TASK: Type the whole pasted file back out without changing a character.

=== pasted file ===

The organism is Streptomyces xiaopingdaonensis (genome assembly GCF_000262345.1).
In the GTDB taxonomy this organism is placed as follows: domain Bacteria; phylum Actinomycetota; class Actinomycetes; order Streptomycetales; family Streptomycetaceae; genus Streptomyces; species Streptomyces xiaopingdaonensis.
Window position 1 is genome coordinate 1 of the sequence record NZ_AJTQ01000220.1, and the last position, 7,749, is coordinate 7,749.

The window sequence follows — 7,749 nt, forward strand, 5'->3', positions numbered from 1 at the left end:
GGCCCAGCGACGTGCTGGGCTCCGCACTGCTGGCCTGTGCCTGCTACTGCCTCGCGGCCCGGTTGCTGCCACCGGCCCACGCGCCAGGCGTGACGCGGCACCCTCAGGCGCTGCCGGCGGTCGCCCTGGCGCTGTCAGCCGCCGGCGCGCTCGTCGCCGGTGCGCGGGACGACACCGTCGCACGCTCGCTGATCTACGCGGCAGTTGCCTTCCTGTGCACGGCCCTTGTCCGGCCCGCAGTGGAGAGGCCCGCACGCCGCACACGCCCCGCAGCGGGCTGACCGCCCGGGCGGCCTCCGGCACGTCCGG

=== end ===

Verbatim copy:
The organism is Streptomyces xiaopingdaonensis (genome assembly GCF_000262345.1).
In the GTDB taxonomy this organism is placed as follows: domain Bacteria; phylum Actinomycetota; class Actinomycetes; order Streptomycetales; family Streptomycetaceae; genus Streptomyces; species Streptomyces xiaopingdaonensis.
Window position 1 is genome coordinate 1 of the sequence record NZ_AJTQ01000220.1, and the last position, 7,749, is coordinate 7,749.

The window sequence follows — 7,749 nt, forward strand, 5'->3', positions numbered from 1 at the left end:
GGCCCAGCGACGTGCTGGGCTCCGCACTGCTGGCCTGTGCCTGCTACTGCCTCGCGGCCCGGTTGCTGCCACCGGCCCACGCGCCAGGCGTGACGCGGCACCCTCAGGCGCTGCCGGCGGTCGCCCTGGCGCTGTCAGCCGCCGGCGCGCTCGTCGCCGGTGCGCGGGACGACACCGTCGCACGCTCGCTGATCTACGCGGCAGTTGCCTTCCTGTGCACGGCCCTTGTCCGGCCCGCAGTGGAGAGGCCCGCACGCCGCACACGCCCCGCAGCGGGCTGACCGCCCGGGCGGCCTCCGGCACGTCCGG